The documents “show that the Islamic leaders themselves view their victory in the 1979 revolution as the culmination of a velvet revolution and are still very sensitive that the same process that toppled the shah and brought the mullahs to power could be repeated, this time against the mullahs,” the Marze Por Gohar (MPG) report says.
The assassination of political dissidents “was routine, and has been ongoing for years,” the report states. “There has been no period of time during which the regime has been idle and has not assassinated some targeted group. This includes today.”
Although international human rights organizations have known for years that the Iranian government regularly sends hit teams to eliminate dissidents, this is the first time that direct, documentary evidence alleges that the supreme leader personally ordered these killings and ties key politicians, such as Khatami, from the ostensibly pro-Western faction, to the murders.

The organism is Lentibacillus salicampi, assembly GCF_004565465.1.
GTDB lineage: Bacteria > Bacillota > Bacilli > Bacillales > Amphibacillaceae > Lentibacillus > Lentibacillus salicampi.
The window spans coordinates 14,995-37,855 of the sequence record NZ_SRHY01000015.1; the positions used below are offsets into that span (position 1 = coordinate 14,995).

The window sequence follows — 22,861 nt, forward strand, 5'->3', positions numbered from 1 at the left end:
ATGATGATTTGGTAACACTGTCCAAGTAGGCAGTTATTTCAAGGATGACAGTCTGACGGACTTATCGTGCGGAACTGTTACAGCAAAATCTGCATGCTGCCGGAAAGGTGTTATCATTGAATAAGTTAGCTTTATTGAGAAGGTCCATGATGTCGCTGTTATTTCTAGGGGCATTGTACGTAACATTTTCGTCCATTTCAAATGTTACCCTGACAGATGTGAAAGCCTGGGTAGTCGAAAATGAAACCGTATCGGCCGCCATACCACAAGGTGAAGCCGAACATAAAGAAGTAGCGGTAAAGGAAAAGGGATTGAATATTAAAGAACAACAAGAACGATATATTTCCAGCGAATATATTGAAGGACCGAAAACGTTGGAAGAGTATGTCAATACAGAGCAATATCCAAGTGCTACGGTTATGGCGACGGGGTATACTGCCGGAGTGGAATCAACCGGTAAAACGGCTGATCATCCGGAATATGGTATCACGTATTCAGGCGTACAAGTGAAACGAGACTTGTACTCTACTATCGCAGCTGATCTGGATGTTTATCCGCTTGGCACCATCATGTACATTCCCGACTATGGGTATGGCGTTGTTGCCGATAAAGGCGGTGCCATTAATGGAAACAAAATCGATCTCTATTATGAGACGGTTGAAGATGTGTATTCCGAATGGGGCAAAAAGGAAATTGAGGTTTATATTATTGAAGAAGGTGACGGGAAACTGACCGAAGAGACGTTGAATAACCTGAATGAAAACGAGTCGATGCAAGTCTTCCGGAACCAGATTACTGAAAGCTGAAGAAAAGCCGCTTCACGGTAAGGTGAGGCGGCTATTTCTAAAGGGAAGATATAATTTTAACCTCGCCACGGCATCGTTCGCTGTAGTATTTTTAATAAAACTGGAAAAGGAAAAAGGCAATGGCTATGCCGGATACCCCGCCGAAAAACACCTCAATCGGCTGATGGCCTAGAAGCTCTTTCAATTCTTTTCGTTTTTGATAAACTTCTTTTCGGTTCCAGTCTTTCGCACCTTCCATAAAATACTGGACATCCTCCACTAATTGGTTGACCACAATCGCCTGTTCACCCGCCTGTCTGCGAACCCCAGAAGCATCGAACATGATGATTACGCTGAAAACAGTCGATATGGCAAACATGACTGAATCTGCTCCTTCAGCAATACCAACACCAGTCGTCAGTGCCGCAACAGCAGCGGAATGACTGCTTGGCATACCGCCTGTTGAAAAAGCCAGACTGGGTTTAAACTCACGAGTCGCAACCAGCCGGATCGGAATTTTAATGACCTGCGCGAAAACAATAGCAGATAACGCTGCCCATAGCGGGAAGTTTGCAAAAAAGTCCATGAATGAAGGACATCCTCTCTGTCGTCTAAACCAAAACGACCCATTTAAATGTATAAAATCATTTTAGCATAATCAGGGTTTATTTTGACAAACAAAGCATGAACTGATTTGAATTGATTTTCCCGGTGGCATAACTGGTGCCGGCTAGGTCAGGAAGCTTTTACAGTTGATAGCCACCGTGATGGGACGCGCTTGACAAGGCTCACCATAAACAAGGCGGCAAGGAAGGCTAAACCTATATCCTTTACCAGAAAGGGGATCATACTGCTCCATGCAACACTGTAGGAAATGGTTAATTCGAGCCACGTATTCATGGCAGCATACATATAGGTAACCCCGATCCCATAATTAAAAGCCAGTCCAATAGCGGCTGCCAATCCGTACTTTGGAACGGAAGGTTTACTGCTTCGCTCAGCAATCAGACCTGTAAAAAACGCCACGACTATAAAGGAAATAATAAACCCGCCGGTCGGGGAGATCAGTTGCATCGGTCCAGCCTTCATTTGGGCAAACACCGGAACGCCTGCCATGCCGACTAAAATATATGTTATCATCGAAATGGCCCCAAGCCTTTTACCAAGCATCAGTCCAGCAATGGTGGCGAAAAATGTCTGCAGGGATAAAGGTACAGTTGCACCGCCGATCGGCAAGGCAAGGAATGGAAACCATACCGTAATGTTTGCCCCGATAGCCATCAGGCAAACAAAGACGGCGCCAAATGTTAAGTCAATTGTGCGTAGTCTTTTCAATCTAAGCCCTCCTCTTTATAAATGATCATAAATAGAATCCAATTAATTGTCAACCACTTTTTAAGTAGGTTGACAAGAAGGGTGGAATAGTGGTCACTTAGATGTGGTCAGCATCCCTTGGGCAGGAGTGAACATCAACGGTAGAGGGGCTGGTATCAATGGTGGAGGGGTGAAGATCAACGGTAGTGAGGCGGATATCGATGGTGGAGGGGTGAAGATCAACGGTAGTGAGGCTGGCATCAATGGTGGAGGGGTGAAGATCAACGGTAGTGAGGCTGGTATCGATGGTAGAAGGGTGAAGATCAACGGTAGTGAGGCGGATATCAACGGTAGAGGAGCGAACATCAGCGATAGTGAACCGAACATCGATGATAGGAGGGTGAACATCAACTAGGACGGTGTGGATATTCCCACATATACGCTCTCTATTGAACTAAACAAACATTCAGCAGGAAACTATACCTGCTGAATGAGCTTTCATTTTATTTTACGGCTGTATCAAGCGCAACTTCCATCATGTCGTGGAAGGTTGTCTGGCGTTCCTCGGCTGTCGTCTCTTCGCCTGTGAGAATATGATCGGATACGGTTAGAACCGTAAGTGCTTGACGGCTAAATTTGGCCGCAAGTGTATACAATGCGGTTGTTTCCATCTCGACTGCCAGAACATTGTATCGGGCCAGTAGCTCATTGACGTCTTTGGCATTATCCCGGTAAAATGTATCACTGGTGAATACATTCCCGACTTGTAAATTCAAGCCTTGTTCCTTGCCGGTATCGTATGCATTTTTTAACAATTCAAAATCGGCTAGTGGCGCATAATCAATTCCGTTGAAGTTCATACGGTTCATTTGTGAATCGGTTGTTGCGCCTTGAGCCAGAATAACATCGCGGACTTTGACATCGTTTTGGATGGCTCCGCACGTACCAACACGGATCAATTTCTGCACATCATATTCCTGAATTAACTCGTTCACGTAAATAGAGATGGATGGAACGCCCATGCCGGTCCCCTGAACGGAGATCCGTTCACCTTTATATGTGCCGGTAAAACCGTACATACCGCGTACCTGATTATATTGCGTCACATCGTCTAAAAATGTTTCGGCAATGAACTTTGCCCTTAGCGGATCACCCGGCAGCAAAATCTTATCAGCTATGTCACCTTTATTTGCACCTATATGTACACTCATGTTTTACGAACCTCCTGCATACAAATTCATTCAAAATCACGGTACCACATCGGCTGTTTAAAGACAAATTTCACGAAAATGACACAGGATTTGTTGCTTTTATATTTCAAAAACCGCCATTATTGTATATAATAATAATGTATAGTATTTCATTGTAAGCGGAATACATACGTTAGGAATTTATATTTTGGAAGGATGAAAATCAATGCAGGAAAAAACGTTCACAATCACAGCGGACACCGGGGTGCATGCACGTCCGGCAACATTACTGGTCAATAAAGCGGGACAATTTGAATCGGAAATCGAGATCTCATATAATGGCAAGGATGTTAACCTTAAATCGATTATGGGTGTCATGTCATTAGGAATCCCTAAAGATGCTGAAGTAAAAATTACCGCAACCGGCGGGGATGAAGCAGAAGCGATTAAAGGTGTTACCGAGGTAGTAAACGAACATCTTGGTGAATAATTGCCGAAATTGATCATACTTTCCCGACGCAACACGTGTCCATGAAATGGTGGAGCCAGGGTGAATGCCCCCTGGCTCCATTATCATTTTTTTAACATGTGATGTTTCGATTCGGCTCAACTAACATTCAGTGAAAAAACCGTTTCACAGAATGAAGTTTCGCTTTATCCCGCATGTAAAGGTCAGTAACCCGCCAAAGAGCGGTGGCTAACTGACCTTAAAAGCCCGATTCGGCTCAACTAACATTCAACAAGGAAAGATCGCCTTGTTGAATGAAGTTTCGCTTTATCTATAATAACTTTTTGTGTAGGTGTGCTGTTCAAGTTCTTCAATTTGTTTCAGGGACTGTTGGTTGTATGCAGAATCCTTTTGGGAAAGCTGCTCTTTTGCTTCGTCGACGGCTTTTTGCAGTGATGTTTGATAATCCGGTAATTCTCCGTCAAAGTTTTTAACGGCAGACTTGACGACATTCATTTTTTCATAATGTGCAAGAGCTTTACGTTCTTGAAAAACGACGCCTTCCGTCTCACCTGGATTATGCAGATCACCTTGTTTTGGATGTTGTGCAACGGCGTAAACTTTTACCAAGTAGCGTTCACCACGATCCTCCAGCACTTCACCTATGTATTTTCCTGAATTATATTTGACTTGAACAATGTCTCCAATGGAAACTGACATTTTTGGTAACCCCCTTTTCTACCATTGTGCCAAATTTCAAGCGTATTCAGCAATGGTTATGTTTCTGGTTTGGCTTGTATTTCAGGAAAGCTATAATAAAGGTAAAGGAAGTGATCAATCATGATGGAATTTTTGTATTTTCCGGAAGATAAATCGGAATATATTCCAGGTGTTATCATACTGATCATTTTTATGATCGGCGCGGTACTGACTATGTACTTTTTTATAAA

The military court compiled the sprawling dossier summarized in the MPG report during the court’s investigation of the 1998 “serial murders” of Iranian dissidents Daryoush and Parvaneh Forouhar and others.
The Forouhars were murdered in their home and their bodies were mutilated by government intelligence officers acting on direct, explicit orders from their superiors, the documents show. Two days later, the same hit team assassinated human rights activist Mohammad Mokhtari and writer Mohammad Ja’afar Pooyandeh.
The Iranian government continues to claim that a rogue faction within the Ministry of Information and Security carried out the murders, and it briefly jailed some deemed responsible.